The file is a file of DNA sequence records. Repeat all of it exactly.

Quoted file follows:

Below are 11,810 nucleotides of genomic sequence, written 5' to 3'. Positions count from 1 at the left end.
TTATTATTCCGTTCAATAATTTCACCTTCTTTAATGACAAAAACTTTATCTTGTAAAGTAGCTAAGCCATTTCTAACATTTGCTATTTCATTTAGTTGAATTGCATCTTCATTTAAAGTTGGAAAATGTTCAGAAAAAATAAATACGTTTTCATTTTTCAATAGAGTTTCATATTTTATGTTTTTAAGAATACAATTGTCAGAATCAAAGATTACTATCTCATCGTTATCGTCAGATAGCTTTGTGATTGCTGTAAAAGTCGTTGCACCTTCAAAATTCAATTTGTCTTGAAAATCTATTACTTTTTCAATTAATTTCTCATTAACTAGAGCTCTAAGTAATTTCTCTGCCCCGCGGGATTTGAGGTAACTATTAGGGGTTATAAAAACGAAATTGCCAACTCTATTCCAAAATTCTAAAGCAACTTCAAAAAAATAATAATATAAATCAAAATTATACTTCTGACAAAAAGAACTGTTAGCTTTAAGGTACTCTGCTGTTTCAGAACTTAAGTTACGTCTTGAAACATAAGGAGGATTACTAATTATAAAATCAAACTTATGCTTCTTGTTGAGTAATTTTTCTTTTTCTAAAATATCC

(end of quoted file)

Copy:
Below are 11,810 nucleotides of genomic sequence, written 5' to 3'. Positions count from 1 at the left end.
TTATTATTCCGTTCAATAATTTCACCTTCTTTAATGACAAAAACTTTATCTTGTAAAGTAGCTAAGCCATTTCTAACATTTGCTATTTCATTTAGTTGAATTGCATCTTCATTTAAAGTTGGAAAATGTTCAGAAAAAATAAATACGTTTTCATTTTTCAATAGAGTTTCATATTTTATGTTTTTAAGAATACAATTGTCAGAATCAAAGATTACTATCTCATCGTTATCGTCAGATAGCTTTGTGATTGCTGTAAAAGTCGTTGCACCTTCAAAATTCAATTTGTCTTGAAAATCTATTACTTTTTCAATTAATTTCTCATTAACTAGAGCTCTAAGTAATTTCTCTGCCCCGCGGGATTTGAGGTAACTATTAGGGGTTATAAAAACGAAATTGCCAACTCTATTCCAAAATTCTAAAGCAACTTCAAAAAAATAATAATATAAATCAAAATTATACTTCTGACAAAAAGAACTGTTAGCTTTAAGGTACTCTGCTGTTTCAGAACTTAAGTTACGTCTTGAAACATAAGGAGGATTACTAATTATAAAATCAAACTTATGCTTCTTGTTGAGTAATTTTTCTTTTTCTAAAATATCC